Sunday, February 28, 2016

Criminalizing the Provisions of Basic Human Rights in Europe

Can you imagine to cross the Mediterranean,
standing with 50 others in such a boat? 

Can you imagine your land is in war, your schools, hospitals, offices and your own house is bombed, several family members are killed?  After five years of war, when there is no end of death and no survival - what would you do?  Flee or patiently await certain death?  I assume 99% would flee... 
And exactly this happens in Syria and other countries.  War refugees cannot just board a plane.  They have to find a way to get out of the country, maybe following friends or family who are already safe in another European country.  As they do not have a car, and have to cross the Mediterranean Sea, they give their lives - and their money - into the hands of smugglers who promise them a boat journey to the next European island.  More than 3,000 war refugees drowned in the last year when unsafe and overcrowded boats capsized.

Basic Humanity
For a long time volunteers helped those who arrived alive at the shores - while governments and even the Red Cross were merely absent.  In Greece in 2015, and especially in the North Aegean, we saw an amazing wave of solidarity among Greek citizens and foreigners working together to help to manage the huge wave of refugees arriving on the shores.  In recent days in the Greek islands we are seeing things change as paranoia emerges along with cries to “control” the volunteers and the NGOs.

Criminalization of Volunteers

Green European Journal reports: "Fishermen who rescue refugees from the sea and certain death can be charged with aiding illegal immigration. Volunteers who cook in public spaces can be charged for not having secured public health permits.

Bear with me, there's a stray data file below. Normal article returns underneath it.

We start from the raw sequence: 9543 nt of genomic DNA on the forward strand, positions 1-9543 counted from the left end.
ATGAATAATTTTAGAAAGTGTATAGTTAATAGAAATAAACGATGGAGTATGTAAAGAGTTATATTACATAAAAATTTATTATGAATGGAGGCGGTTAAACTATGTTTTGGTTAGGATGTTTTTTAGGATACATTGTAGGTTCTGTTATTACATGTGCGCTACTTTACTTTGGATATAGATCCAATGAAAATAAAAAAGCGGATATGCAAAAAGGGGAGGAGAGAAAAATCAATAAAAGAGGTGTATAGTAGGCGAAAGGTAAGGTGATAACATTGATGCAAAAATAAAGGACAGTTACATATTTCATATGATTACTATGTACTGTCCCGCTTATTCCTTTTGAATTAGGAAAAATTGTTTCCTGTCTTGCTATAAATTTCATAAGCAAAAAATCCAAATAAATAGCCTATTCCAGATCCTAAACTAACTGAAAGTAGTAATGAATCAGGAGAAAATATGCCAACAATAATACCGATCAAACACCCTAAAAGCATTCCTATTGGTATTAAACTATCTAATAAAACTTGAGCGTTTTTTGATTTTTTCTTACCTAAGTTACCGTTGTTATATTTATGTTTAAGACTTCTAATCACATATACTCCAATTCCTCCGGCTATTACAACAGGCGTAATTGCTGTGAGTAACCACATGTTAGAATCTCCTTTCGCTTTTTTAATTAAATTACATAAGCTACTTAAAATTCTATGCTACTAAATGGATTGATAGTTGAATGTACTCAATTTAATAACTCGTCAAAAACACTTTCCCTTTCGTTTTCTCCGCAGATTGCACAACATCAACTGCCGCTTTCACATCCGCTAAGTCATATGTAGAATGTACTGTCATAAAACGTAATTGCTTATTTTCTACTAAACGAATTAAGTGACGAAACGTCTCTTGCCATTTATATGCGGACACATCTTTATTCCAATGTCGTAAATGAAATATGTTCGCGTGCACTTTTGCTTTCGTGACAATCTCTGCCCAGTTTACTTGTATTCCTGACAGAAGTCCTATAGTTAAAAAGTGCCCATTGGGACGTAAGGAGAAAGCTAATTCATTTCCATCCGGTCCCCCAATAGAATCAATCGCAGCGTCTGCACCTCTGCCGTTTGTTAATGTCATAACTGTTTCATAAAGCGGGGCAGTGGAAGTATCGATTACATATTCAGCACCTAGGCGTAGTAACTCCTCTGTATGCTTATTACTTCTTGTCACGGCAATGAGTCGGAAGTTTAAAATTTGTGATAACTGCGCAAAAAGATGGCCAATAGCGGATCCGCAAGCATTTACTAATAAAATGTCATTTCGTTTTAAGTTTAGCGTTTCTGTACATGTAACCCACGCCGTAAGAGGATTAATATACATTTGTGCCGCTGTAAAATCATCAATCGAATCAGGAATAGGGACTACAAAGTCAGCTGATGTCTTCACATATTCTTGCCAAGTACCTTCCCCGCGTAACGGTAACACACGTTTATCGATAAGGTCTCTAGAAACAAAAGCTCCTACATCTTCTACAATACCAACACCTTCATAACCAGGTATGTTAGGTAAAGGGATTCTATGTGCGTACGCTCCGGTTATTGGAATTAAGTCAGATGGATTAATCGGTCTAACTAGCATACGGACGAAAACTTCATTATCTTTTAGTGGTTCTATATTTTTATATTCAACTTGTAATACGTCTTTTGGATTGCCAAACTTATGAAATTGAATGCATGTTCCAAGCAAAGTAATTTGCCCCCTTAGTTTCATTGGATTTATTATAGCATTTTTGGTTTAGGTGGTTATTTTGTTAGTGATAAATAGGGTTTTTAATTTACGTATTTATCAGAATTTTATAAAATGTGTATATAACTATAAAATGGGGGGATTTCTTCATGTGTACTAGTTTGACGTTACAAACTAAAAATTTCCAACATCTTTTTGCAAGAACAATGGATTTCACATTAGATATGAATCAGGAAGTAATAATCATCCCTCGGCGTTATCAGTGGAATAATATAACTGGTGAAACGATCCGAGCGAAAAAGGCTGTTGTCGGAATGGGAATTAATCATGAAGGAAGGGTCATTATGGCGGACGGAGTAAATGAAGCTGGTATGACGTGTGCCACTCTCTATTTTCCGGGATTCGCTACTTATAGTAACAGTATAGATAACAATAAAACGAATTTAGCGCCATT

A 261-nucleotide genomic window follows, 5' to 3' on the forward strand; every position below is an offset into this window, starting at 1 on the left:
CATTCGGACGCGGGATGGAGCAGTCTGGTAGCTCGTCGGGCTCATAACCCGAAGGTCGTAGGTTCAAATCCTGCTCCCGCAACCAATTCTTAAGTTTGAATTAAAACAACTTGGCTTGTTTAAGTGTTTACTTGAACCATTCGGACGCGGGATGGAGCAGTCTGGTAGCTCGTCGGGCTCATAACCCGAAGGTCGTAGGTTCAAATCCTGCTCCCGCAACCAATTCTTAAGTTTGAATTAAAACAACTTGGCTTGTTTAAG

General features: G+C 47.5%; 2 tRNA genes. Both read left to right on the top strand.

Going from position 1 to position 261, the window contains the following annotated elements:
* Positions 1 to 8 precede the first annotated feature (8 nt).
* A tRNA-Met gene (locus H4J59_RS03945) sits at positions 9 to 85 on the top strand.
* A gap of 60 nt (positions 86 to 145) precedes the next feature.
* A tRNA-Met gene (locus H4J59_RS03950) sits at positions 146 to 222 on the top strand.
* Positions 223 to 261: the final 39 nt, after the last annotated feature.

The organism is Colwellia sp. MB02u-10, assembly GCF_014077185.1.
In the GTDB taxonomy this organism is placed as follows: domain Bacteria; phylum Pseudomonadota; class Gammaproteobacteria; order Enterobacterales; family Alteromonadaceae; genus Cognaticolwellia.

Volunteer doctors can be charged with working in Greece without having their licenses to be reviewed and approved by the national government. Volunteers who pitch tents in public spaces can be charged with violating laws forbidding camping in public spaces.  Volunteers who help to change the wet clothes of shivering children might be charged with molesting them.

Photographers could be charged with violating military space on the coastlines.  Those who donate food, clothing, and other supplies could be charged for not providing receipts.  And finally, volunteers choosing to work in small groups without large donor bases, high overhead, bank accounts, and tax numbers can be prohibited from offering to help."  

It is just insane...
."Instead of looking for ways to deter the volunteers, the Greek and European Union authorities ought to consider the illegality of their own activities.  They are required by European law to offer asylum to refugees of war.  Is it ethical to close the Schengen borders?  Why blame the volunteers or to imagine that the refugees will stop coming if there are no volunteers to meet them."


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